I have a D jet equipped car. The fuel pressure is significantly higher than on the SU equipped cars so hose quality is a bigger issue. I initially replaced all my fuel line with over the counter generic 'fuel injection' hose which deteriorated quite quickly. I replaced this with Parker Abrasion King push on hose which has been much more durable. Gates Barricade fuel hose is also very good quality. The good hose costs about 50 - 75% more than the over the counter hose; but, the total dollars spent is still relatively small and if you are doing the fuel line connections under the car you don't want to be repeating that work any time soon.

If your fuel hose was in poor shape, you might want to be putting some eyes on your radiator hoses and the heater hoses. Having one of those fail at the wrong time could also be unfortunate.
 

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Discussion Starter · #4 ·
Perhaps you should view this as discovering that you had a problem in a semi controlled manner rather than having a major / complete hose failure while driving on the freeway or in rush-hour traffic. Given the age of the car, and the condition of those hoses, you might want to plan for a complete fuel line replacement to avoid unfortunate leaks from other locations. D jet equipped Volvos (1971 and later) that have been parked for any period of time usually benefit from complete hose replacement and a fuel system flush (including tank) because the injectors are pretty intolerant of crap in the fuel and doing frequent filter changes to deal with contaminants is a poor option because of the high cost of the D jet filter and its exceedingly inconvenient location. Your carb equipped car has the advantage that the fuel filters are cheap, easily available and easy to get at (compared to the D jet) so frequent filter changes to deal with fuel contamination is less of a hassle.

In your first photo I note that you have garden hose style clamps. These are to be avoided because they have a cheese grater effect on the hose. Most automotive suppliers sell banded fuel line hose clamps (the surface that contacts the rubber is smooth). Something like this; but, there are lots of different styles and versions.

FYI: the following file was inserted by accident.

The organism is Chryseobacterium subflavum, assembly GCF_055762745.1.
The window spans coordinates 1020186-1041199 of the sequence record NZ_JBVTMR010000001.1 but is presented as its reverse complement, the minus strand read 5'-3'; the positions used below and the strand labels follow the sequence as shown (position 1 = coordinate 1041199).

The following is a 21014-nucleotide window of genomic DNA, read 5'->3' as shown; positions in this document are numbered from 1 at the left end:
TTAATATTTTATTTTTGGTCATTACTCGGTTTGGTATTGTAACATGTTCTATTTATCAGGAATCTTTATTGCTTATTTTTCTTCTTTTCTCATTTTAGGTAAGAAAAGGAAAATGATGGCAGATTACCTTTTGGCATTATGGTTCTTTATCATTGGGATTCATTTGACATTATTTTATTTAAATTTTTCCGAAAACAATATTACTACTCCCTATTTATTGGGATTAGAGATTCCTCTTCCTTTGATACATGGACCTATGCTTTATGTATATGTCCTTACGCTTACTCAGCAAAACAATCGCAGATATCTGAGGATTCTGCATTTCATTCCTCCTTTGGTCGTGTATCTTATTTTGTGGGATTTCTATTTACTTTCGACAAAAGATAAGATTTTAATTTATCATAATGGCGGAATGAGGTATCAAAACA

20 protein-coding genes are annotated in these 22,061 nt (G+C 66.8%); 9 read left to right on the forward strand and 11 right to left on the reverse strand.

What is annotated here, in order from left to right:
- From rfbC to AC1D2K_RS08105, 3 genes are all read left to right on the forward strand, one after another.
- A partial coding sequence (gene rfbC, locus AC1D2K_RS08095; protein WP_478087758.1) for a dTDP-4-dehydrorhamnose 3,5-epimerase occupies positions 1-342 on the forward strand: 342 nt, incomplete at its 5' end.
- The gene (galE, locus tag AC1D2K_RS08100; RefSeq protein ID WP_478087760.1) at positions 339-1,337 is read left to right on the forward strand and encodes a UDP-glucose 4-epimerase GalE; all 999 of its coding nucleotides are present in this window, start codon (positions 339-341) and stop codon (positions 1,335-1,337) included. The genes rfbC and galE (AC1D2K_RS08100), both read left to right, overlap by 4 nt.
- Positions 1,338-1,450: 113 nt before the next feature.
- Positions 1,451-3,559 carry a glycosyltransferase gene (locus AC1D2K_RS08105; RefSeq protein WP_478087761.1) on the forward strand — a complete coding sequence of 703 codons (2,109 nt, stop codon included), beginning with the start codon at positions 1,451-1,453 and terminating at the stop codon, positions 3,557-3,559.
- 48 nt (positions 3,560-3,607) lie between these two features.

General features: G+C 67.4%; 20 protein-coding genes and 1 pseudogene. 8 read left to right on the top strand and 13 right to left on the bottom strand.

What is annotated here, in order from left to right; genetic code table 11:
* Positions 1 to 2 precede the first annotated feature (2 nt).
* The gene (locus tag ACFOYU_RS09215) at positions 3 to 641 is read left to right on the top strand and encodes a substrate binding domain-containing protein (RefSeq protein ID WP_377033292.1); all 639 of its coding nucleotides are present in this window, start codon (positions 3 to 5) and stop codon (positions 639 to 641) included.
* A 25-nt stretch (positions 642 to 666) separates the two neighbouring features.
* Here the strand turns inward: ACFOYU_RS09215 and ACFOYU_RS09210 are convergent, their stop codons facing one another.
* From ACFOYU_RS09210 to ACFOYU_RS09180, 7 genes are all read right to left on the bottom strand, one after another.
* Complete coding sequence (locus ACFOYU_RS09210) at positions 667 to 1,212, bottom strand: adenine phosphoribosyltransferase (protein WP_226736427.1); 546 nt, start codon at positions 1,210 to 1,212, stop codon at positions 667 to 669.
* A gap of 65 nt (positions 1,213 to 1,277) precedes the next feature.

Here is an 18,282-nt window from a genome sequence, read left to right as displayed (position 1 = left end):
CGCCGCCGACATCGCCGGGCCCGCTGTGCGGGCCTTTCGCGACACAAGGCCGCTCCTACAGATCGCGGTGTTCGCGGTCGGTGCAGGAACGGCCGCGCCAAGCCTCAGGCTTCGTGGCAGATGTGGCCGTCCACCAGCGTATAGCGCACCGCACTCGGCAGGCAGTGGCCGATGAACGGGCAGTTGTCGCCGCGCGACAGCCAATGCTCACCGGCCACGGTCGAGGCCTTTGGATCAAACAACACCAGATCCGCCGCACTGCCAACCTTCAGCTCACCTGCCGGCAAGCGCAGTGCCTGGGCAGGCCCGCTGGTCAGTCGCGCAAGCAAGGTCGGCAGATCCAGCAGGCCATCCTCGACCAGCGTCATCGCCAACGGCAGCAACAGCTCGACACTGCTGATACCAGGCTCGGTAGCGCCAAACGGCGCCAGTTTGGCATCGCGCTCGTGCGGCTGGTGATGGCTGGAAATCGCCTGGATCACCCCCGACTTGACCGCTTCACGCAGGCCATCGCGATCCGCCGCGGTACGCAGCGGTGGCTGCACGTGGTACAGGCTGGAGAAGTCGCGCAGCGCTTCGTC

https://www.canadiantire.ca/en/pdp/dorman-help-fuel-injector-hose-clamp-12-pk-0245413p.html

They are inexpensive and much kinder to your fuel line.

I have a D jet equipped car. The fuel pressure is significantly higher than on the SU equipped cars so hose quality is a bigger issue. I initially replaced all my fuel line with over the counter generic 'fuel injection' hose which deteriorated quite quickly. I replaced this with Parker Abrasion King push on hose which has been much more durable. Gates Barricade fuel hose is also very good quality. The good hose costs about 50 - 75% more than the over the counter hose; but, the total dollars spent is still relatively small and if you are doing the fuel line connections under the car you don't want to be repeating that work any time soon.

If your fuel hose was in poor shape, you might want to be putting some eyes on your radiator hoses and the heater hoses. Having one of those fail at the wrong time could also be unfortunate.


You are correct, far better how it happened than on a long trip somewhere in the middle of nowhere.

Yah, the old style worm drive clamps are going away when I fully redo all my lines. :) I have a roll of Gates fuel line on its way. The rest of the hoses are long past their sell-by date, but that's sorta this car all over.

After its rallying career was over in the late 1970's it seems to have gone through a string of college students. It still bears the cut out scar of where its rally clock once was.
View attachment 49385

(I've removed all the parking stickers, the one that barely remains, seemingly melded into the rubber of the rear bumper has a barely legible date with 1981.)

When it's life as a student transporter ended it slept under a tree for over a decade, serving as a humid spider incubator.

It was awoken in 2012 and it's passed through two more hands, losing many of it's old and now valuable rally bits until it found me. (Thankfully the vintage IPD anti-sway bars remain at least)

It has starving student repairs and neglect everywhere and it will be undone as budget and time allows. :)